I recently spoke on a panel about designing the career you want. As we discussed the sacrifices people make to have the career they want, it struck me that we were missing half the conversation. After all, who wants success at work if it means you hate the rest of your life?
We women have had to fight—hard—for our space in the professional world. Women have shouldered their way into political office, boardrooms, C-suites, operating rooms and other spaces. The #MeToo movement has called out rampant sexism and sexual violence in just about every industry, and trailblazers continue to fight for pay equity and inclusive hiring.
Yet a single-minded focus on shattering the glass ceiling sells us women short.
What’s finally earning the respect of your male colleagues if it means losing the trust of your partner?
What’s earning a new title if it robs you of another role you want—mother, friend, mentor, wife?
Why do we have to choose between work and life?
It’s easy to blame business, and especially startup culture, for this either/or work/life choice (as well as contrived movies that always seem to include a female exec crying over her wasted childbearing years).
But instead of resenting the women who claim they have it all (they don’t!) while you struggle to maintain even the barest balance between work and life, you can make your little pocket of the world—including your job—a better place.
Because here’s the thing: When you actually act on creating the life you want (instead of wishing for it on the late-night ride home), your coworkers won’t resent you. They’ll want a piece, too. And the more people who carve out time to volunteer, eat lunch in the park and take parental leave, the more the industry will change.
So do everyone a favor and stop blaming the system. Help create a new one.
Here’s how to become as smart about your personal life as you are about your career.
Some nights back when I worked full-time at an ad agency, my then-boyfriend and now-husband would cook us dinner—then reheat his own portion when, yet again, I had to work late. I realized time and time again that I was letting down one of the people I loved most and felt awful about it. I started to hate the person I was turning into and knew something had to change.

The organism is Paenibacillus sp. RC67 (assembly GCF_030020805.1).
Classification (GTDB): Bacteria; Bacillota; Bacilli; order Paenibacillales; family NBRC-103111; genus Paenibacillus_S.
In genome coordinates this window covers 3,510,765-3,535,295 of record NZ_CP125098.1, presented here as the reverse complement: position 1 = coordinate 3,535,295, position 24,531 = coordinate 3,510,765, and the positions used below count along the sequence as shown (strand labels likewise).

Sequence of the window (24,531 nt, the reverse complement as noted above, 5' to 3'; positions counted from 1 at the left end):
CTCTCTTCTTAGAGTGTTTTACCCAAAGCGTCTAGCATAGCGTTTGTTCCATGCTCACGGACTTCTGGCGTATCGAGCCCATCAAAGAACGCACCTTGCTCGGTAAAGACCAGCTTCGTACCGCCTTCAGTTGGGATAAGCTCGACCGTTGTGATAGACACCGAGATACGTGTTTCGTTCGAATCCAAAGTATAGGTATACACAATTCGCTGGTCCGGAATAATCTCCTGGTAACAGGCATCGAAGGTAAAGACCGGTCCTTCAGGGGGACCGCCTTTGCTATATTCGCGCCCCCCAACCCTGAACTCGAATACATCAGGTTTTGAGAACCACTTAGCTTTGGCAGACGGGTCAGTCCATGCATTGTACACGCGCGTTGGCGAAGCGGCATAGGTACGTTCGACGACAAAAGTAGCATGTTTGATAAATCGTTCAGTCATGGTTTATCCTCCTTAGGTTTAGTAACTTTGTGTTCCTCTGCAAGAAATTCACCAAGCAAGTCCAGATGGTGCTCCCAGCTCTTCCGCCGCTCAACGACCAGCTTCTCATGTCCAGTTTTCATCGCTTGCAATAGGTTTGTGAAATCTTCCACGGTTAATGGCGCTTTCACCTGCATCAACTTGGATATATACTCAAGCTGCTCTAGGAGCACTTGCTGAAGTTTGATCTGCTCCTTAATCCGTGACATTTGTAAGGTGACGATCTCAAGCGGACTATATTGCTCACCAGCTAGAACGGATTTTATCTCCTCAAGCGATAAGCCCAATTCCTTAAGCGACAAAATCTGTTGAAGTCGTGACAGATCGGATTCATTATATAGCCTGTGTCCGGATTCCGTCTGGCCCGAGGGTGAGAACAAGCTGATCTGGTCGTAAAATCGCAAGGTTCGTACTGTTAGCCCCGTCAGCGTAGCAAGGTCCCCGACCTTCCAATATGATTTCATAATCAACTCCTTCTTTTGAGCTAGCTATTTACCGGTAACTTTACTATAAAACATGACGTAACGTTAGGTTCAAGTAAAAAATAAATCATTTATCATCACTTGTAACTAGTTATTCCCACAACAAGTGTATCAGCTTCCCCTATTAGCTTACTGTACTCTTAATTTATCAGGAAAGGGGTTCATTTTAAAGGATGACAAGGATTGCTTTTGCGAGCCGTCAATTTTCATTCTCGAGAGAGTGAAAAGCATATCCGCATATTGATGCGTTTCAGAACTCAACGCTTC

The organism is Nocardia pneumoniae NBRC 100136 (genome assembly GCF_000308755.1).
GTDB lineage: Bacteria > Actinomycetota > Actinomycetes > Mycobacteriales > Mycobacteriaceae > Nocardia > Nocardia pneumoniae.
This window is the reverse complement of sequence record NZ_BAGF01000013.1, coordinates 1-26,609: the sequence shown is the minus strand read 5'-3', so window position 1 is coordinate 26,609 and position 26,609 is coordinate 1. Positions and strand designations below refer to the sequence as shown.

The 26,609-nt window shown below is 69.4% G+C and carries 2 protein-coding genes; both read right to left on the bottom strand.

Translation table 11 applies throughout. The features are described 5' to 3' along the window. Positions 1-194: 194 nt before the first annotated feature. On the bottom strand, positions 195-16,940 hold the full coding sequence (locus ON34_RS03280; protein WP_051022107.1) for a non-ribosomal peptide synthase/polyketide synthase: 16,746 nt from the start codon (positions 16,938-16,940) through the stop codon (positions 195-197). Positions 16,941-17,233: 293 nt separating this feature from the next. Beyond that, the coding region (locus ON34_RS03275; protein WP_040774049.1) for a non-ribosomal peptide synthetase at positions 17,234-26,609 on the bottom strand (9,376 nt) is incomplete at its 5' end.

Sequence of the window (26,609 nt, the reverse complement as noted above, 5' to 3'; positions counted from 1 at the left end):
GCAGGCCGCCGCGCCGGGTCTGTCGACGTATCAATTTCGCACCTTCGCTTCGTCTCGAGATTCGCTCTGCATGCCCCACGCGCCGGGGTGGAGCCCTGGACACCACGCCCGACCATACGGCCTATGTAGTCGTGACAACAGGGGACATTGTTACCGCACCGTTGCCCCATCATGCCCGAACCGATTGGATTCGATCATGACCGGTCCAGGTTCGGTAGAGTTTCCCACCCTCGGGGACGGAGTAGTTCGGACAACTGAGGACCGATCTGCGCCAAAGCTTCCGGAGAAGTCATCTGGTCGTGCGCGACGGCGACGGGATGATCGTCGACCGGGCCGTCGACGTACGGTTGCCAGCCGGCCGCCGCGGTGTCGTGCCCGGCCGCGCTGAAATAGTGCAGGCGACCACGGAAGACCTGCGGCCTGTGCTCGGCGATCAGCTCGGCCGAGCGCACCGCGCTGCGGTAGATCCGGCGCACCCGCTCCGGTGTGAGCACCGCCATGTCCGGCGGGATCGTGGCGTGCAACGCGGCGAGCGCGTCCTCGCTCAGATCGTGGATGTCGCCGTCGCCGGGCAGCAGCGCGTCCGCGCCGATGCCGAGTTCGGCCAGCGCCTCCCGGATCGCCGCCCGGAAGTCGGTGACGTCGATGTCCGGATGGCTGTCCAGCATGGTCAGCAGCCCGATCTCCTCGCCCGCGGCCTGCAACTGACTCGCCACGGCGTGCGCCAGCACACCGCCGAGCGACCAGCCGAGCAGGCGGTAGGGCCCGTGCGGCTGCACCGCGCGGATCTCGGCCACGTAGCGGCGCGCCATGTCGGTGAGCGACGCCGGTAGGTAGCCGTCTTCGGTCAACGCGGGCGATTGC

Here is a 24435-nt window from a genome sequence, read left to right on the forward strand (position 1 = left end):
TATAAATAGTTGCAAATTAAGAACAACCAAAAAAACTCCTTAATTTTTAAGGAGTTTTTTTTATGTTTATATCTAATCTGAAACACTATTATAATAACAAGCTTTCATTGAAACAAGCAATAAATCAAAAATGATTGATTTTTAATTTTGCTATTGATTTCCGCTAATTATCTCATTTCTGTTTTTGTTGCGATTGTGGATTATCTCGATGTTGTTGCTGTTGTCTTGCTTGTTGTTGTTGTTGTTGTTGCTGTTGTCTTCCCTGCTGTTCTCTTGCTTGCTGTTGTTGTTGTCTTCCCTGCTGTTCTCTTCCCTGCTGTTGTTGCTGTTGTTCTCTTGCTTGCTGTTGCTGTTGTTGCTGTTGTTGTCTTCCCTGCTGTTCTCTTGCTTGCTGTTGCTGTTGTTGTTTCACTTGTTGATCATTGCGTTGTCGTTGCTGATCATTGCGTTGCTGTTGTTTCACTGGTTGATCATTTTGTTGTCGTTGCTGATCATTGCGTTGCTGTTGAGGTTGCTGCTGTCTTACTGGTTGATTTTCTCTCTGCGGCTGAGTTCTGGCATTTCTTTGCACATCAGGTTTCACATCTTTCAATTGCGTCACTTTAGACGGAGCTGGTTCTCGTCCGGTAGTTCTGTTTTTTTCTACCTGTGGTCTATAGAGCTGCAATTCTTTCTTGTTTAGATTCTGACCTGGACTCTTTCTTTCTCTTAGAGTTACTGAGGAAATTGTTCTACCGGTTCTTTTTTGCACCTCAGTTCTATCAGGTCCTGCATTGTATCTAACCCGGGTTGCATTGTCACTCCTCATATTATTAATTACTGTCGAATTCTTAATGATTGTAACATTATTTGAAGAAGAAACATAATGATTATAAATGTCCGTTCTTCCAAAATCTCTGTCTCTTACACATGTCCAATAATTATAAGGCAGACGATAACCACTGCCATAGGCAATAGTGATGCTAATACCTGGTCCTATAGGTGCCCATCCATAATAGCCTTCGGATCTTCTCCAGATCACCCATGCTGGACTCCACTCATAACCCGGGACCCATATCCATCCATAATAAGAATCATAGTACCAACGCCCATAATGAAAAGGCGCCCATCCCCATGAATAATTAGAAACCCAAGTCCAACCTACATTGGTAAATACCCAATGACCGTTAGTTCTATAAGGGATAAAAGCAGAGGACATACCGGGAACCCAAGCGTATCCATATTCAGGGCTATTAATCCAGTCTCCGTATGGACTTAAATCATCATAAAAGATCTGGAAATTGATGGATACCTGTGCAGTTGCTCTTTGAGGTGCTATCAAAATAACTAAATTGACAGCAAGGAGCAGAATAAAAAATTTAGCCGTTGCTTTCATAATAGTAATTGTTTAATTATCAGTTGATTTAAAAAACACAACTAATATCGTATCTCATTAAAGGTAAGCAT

So make your personal priorities at least as important as your market research or creative brief. This is your life; the rest is just work. Protecting your time outside your job gives your partners, coworkers and employees permission to do the same.
What will you make happen today?
The cutthroat world of entrepreneurship doesn’t naturally lend itself to trust, but we could use a lot more of it. Let your business partners or staff take on something—and then let them do it in their own way. At Red & Co., people have flexibility on how they work, so I don’t always see them tethered to their desk. And you know what? They still deliver—and I’ve never been let down.
Building a culture of trust allows for flexible working arrangements like telecommuting—for the whole office.
Who will you count on today?
We have enough blowhards in the world already. Be yourself, be authentic. Share when you’re going through some shit; you don’t always have to be strong. Ask for help when you need it. Let others come through for you.
Where can you be more honest?
Instead of—or better, in addition to—moaning about the lack of advancement opportunities for women in business, see how you can help a more junior woman climb. Be what you wish you’d see more of.
So speak up. All of you. All of us. No one can ignore a thousand voices demanding transparent salary policies, inclusive hiring practices, reasonable maternity and paternity leaves, a damn nursing room.
What can you speak up for?
The more I try to create the life I want—say, by scheduling meetings around my daughters’ doctor’s visits and planning family vacation time—the more people I find supporting me to do that. I, of course, champion them, too. Everyone wins.
Who can you support?
It’s not enough to build the career you want. Build the life you want. A better job will follow—for you and everyone else.
Mira Kaddoura is founder and ECD of creative agency Red & Co., whose clients include Google, Lululemon Athletica, Uber, Netflix and Adidas, among others. Her recent TED Talk, “How Women Can Change the World by Asking ‘Why Not Me?'” sums up a lot of her thoughts about the world we live in.
Originally published at musebycl.io